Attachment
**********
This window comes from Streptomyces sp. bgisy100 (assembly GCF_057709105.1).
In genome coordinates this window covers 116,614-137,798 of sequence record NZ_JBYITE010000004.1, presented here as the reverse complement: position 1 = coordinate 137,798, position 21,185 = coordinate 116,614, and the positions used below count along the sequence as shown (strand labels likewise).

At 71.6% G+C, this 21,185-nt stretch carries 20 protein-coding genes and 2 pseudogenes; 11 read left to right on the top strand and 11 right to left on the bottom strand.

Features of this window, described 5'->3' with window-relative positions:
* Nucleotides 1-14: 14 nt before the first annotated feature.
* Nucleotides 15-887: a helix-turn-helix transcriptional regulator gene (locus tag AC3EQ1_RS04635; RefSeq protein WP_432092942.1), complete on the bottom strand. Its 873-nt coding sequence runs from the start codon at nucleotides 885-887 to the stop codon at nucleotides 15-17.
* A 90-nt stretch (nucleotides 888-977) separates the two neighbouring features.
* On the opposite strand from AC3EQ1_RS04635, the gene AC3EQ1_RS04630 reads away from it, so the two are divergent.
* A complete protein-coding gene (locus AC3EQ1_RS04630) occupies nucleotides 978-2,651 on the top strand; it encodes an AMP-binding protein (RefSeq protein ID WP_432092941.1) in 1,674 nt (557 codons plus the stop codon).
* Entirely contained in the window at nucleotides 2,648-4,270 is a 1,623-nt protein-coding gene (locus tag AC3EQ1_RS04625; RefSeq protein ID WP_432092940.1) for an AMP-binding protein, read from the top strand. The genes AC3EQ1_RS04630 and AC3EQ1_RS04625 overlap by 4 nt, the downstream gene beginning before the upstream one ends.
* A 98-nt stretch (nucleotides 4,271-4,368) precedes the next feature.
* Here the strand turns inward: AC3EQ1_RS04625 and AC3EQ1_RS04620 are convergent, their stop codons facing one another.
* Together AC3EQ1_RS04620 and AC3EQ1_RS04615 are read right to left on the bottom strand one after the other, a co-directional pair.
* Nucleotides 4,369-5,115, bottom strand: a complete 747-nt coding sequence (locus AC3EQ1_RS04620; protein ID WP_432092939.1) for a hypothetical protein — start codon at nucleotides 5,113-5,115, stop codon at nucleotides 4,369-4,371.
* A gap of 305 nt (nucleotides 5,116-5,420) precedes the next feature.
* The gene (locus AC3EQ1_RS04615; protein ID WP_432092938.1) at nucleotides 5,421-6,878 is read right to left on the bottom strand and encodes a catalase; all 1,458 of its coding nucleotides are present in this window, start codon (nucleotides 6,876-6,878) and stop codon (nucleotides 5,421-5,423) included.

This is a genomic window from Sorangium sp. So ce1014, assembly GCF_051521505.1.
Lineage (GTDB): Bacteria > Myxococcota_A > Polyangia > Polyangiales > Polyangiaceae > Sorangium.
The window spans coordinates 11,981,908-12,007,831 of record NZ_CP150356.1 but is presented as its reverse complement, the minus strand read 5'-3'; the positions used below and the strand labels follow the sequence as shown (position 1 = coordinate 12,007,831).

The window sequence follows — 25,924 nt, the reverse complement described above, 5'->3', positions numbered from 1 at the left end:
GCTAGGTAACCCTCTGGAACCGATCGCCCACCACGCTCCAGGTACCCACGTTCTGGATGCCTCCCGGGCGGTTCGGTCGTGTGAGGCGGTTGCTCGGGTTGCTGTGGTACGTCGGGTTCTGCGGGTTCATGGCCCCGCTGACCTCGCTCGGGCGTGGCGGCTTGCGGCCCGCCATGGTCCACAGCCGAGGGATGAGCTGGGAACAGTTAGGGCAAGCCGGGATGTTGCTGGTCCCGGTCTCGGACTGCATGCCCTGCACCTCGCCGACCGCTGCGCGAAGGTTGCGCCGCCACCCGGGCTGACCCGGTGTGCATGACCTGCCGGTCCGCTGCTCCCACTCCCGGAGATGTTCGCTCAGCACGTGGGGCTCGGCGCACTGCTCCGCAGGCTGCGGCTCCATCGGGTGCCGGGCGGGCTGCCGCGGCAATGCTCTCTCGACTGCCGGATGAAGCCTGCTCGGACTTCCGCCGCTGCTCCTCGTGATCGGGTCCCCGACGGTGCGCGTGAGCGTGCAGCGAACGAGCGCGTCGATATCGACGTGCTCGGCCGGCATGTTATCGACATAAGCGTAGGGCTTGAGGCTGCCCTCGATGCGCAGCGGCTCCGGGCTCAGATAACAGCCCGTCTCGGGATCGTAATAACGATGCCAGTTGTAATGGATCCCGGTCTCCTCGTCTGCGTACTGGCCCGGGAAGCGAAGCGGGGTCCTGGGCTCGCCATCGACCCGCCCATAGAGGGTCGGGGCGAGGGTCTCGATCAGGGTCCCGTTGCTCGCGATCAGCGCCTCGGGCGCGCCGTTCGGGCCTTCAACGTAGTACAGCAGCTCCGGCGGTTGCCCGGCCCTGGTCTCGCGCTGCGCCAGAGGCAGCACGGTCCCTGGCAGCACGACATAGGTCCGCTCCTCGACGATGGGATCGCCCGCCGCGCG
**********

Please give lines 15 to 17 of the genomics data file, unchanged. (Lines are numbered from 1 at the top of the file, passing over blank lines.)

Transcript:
* A gap of 305 nt (nucleotides 5,116-5,420) precedes the next feature.
* The gene (locus AC3EQ1_RS04615; protein ID WP_432092938.1) at nucleotides 5,421-6,878 is read right to left on the bottom strand and encodes a catalase; all 1,458 of its coding nucleotides are present in this window, start codon (nucleotides 6,876-6,878) and stop codon (nucleotides 5,421-5,423) included.

This is a genomic window from Sorangium sp. So ce1014, assembly GCF_051521505.1.